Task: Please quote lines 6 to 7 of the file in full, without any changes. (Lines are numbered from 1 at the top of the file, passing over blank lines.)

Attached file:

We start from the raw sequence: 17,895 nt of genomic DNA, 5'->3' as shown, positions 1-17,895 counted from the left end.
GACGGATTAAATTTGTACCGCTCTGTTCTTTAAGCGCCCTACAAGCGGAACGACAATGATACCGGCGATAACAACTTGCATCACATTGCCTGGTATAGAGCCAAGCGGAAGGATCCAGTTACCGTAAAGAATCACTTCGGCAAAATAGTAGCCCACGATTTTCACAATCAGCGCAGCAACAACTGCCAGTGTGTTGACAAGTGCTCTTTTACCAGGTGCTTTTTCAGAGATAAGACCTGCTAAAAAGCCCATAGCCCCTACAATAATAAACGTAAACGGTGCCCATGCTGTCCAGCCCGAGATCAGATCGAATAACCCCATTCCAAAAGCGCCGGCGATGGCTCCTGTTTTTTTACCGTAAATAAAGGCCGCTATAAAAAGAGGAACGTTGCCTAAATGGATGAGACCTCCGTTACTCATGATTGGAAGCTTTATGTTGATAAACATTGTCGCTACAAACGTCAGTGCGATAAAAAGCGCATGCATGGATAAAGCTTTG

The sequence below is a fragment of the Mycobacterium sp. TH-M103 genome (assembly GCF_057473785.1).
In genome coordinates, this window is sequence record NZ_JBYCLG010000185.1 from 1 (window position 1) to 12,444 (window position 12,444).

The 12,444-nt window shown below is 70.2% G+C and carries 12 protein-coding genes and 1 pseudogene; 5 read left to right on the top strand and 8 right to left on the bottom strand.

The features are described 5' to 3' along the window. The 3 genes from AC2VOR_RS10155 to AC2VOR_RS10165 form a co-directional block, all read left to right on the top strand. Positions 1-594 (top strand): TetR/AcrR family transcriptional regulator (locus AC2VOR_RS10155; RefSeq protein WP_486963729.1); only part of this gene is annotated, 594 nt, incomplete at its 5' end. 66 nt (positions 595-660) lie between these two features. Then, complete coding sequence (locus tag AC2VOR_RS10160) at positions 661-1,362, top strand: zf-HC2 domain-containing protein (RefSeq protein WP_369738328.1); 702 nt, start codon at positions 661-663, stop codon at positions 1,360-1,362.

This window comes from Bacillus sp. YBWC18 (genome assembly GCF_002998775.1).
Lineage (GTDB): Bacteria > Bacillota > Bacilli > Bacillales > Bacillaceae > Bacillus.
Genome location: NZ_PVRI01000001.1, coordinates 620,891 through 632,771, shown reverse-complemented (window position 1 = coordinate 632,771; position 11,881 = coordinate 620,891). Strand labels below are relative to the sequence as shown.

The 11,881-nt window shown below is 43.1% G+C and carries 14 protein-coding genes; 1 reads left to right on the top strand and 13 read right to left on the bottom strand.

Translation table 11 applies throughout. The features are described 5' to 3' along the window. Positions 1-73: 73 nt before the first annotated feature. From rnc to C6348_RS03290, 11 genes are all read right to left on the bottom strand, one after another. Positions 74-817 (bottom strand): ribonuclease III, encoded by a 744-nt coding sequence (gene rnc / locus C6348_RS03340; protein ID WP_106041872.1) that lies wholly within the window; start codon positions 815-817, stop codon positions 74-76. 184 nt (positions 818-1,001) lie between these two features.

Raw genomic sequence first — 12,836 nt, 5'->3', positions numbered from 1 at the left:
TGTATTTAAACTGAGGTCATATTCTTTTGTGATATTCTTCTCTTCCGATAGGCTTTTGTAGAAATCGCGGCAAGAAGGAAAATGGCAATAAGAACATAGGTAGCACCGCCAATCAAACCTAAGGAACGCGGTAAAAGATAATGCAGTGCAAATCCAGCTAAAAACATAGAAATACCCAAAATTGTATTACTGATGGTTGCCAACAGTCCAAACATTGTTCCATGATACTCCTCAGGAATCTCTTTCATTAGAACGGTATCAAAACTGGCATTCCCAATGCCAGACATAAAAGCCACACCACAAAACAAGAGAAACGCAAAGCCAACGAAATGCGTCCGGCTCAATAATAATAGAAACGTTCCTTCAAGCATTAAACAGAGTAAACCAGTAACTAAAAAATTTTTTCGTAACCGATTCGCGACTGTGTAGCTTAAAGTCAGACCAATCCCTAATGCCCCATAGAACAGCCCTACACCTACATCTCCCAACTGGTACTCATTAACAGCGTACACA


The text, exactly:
The features are described 5' to 3' along the window. The 3 genes from AC2VOR_RS10155 to AC2VOR_RS10165 form a co-directional block, all read left to right on the top strand. Positions 1-594 (top strand): TetR/AcrR family transcriptional regulator (locus AC2VOR_RS10155; RefSeq protein WP_486963729.1); only part of this gene is annotated, 594 nt, incomplete at its 5' end. 66 nt (positions 595-660) lie between these two features. Then, complete coding sequence (locus tag AC2VOR_RS10160) at positions 661-1,362, top strand: zf-HC2 domain-containing protein (RefSeq protein WP_369738328.1); 702 nt, start codon at positions 661-663, stop codon at positions 1,360-1,362.

This window comes from Bacillus sp. YBWC18 (genome assembly GCF_002998775.1).